by John Coetzee on 24/09/12 at 10:17 am
According to the South African Bureau of Standards (SABS), accredited cleaning products and sanitizers used in the South African market are purported to have a 99.9% pathogen kill rate. Surely this professed kill rate should allay all fears with regards to the serious threat of water and sanitation related diseased.
While germs are easily spread when poorly sanitized toilets or urinals are flushed due to the ‘Toilet Sneeze/Aerosol’ phenomenon, this shouldn’t present a problem if the germs have been destroyed due to adequate sanitation. But is this accreditation accurate? Have in-field tests been conducted to ensure that the 99.9% kill rate remains true outside of the laboratory?
What many a consumer may not realise is that the tests conducted by the SABS in order to certify various brand name cleaning products and sanitizers on the market, are carried out in controlled environments in a laboratory. Germs are placed in a petri dish and the undiluted cleaning agent is poured directly onto these germs. A ring forms in the petri dish as the cleaning agent goes to work and this is called the ‘zone of inhibition’. Once the cleaning agent has completed its job, the zone of inhibition is measured and it is based on this that many products are given a 99.9% kill rate. It is accurate that, when directly applied to common pathogens found in toilets and urinals, such as Staphylococcus aureus, Escherichia coli and Pseudomonas aeruginosa, the kill rate of these products may well be 99.9%. But what happens when these products are used in an actual toilet?
Wall mounted sanitizers are generally set to dispense sanitizing fluid into a toilet or urinal every 20 minutes for eight hours a day, five days a week. One refill pack of fluid will last about six weeks and consists of 310ml of sanitizing fluid, meaning that only 0.1043ml of sanitizer is dispensed every 20 minutes. Now consider the fact that, not only does the single trickle of sanitizer only make contact with about 0.5% of the actual toilet bowel, but it is also dispensed directly into the two and a half litres of water in the toilet, effectively diluting the volume of sanitizing fluid 2500 times. If the toilet is flushed during this time, the liquid is further diluted by the six to seven litres of water dispensed from the cistern, diluting it a further 6000 to 7000 times. Although a urinal does not contain water at all times, 99.5% of the urinal’s surface area is also untouched by the trickle of sanitizing liquid, and when flushed one to two litres of water is released, diluting the sanitizing liquid 1000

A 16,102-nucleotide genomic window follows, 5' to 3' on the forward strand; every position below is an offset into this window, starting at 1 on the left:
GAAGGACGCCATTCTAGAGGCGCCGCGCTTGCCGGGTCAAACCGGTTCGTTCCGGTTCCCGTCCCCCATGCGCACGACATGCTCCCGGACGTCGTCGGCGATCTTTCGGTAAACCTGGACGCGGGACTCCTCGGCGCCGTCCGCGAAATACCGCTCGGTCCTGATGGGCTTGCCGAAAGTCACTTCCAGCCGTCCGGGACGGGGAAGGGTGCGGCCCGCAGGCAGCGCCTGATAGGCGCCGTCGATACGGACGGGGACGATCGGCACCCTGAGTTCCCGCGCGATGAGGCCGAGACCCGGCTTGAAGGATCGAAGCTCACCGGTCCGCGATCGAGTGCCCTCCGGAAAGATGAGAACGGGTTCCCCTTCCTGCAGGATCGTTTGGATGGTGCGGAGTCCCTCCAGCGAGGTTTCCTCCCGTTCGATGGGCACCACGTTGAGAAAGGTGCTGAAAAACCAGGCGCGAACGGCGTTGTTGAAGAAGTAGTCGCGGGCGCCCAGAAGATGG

to 2000 times.
In an effort to dispel possibly misleading accreditations, Managed Care Economical Solutions (MCES) tasked Microchem Lab Services with evaluating and determining the killing efficacy of several QAC based disinfectants, while at the same time testing MCES’ bio formulate (enzymatic) sanitizer; Odorite DCC, against the common pathogens S-aureus, E- coli and P-aeruginosa. The study was termed ‘the full challenge test study’.*
The results of the in-depth testing conducted, and the now proven scientific facts, conclude that, once diluted through the water in the toilet bowl and through flushing, the efficacy of the brand-name cleaning products was decreased to as low as 4.1%; hardly the 99.9% accreditation level supplied by the SABS. Yet, in virtually every area of testing, Odorite DCC was actually and scientifically 99.9% effective. Only once it was diluted 8500 times, did Odorite’s efficacy drop below the 90% mark, but still showed an average of 74.87% efficacy, as opposed to that of the brand-name products which was found to be only 28.65% on average at this dilution.
According to the findings of the Microchem Lab, the difference between these cleaners – and the reason for Odorite’s superior kill rate and efficacy – is that its active ingredient is biological, comprising of Bacillus Subtillus (bacteria). This means that, when a sanitizing dispenser dispenses Odorite fluid into the toilet bowl or urinal, the live enzyme covers the entire surface area of the toilet bowl (not just the visible trickle path into the water).
Due to the morphological structure of Bacillus Subtillus, which is larger than that of the harmful organisms with which it is competing, this product inhibits the growth of other microorganisms as it multiplies as it eats the food source available. These bacteria multiply faster than the germs present in the toilet bowl and therefore kill these germs by destroying their food source leaving them with no sustenance.
Studies published in Griffins Public Sanitation show that better sanitation produces an enhanced feeling of wellbeing. This and stringent health and safety regulations result in millions being spent by corporate South Africa every day for a safety facility which scientifically does not perform according to supposed standards, leaving consumers and toilet facility users at risk. Is this the biggest toilet scam pulled by hygiene companies, or are consumers expected to calculate the decreased kill rate efficacy through dilution themselves?
John Coetzee is an expert in green cleaning solutions. He is the owner at Managed Care Economical Solutions (MCES), a company that specialises in green cleaning solutions, green odour cap removal, bio enzyme technology and green hygiene technology. Since its launch, MCES has evolved to also incorporate pharmaceuticals, nutraceuticals and bio-enzymes. View more articles by John Coetzee.